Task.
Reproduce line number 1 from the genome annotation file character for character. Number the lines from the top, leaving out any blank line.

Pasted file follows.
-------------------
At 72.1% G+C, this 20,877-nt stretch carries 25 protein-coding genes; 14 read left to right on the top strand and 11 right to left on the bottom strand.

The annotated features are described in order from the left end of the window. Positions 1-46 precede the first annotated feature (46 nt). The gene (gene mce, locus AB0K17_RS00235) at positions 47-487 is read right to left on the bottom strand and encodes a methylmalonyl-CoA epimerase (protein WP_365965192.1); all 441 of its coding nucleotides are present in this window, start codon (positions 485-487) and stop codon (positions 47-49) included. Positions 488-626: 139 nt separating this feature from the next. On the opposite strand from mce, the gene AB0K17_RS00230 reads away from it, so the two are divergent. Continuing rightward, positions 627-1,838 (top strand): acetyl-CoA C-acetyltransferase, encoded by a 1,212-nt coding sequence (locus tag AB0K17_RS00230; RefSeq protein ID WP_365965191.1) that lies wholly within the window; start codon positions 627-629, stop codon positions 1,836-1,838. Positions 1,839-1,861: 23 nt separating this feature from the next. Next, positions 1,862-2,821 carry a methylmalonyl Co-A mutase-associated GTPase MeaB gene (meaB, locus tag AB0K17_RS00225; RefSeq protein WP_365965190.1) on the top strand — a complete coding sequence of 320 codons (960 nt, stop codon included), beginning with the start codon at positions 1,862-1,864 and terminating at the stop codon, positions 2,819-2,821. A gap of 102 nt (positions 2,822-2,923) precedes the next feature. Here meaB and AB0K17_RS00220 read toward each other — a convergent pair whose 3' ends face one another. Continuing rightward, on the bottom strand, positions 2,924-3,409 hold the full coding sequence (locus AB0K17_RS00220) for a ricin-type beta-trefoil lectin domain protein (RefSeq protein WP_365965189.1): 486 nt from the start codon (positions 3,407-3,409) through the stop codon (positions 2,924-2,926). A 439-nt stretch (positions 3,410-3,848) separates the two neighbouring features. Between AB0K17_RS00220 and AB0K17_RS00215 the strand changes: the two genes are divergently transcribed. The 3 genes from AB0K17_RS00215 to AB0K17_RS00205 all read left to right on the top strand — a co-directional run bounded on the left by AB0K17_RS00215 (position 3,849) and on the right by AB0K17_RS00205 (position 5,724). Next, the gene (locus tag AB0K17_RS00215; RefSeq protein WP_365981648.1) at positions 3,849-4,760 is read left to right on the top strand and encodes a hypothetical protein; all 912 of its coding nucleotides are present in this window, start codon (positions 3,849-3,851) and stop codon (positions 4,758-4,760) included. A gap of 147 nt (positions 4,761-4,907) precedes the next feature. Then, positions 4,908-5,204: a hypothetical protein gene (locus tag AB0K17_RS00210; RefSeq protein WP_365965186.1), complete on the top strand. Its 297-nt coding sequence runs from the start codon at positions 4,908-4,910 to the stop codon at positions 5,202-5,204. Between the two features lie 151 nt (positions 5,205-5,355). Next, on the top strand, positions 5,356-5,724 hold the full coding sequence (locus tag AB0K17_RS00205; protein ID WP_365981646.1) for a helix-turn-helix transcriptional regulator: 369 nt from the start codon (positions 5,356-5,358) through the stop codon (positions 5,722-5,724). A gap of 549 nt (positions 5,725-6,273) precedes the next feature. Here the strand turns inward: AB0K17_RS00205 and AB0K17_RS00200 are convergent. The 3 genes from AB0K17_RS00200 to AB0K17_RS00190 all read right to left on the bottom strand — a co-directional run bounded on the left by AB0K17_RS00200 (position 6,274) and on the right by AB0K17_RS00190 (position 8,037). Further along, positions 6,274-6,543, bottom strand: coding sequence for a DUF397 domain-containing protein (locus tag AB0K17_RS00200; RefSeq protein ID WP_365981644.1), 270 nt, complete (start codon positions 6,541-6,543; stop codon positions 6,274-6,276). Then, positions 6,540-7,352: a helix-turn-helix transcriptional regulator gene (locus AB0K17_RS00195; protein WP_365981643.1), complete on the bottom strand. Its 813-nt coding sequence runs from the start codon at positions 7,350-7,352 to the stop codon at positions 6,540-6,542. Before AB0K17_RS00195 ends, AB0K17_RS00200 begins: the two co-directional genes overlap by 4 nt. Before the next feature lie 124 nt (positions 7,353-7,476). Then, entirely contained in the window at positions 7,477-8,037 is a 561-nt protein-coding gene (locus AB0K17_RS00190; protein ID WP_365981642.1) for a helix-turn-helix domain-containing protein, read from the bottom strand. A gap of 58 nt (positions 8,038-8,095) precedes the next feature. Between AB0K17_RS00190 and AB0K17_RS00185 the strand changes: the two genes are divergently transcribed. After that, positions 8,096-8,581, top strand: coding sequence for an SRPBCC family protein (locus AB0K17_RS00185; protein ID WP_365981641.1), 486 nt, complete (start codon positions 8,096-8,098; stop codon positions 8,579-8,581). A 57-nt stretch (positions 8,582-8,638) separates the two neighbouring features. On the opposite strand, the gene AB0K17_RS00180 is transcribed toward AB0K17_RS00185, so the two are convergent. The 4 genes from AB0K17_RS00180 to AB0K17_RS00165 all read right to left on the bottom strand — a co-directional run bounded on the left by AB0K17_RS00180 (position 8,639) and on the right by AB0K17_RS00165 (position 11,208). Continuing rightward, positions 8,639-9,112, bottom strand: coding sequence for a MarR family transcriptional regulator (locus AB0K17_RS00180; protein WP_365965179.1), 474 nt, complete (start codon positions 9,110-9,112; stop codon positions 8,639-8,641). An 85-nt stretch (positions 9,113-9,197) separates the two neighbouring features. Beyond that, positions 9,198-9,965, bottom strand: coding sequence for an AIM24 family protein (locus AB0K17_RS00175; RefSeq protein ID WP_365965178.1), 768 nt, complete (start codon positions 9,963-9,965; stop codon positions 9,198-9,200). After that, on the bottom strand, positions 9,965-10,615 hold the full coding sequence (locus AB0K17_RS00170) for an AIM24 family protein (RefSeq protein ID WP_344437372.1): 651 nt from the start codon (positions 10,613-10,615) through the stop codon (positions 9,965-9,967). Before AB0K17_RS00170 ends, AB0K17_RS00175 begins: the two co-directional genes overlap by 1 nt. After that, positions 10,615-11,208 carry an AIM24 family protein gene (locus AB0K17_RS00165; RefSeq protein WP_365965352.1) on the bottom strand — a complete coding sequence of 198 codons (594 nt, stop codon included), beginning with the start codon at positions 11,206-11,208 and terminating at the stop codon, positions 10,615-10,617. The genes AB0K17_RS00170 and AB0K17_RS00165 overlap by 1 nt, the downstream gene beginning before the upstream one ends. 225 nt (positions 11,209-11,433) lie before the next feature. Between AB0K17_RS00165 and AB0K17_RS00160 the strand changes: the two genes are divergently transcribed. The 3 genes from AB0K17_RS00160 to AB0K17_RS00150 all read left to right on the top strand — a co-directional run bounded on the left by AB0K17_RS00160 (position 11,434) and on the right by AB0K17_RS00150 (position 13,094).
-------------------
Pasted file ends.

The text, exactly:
At 72.1% G+C, this 20,877-nt stretch carries 25 protein-coding genes; 14 read left to right on the top strand and 11 right to left on the bottom strand.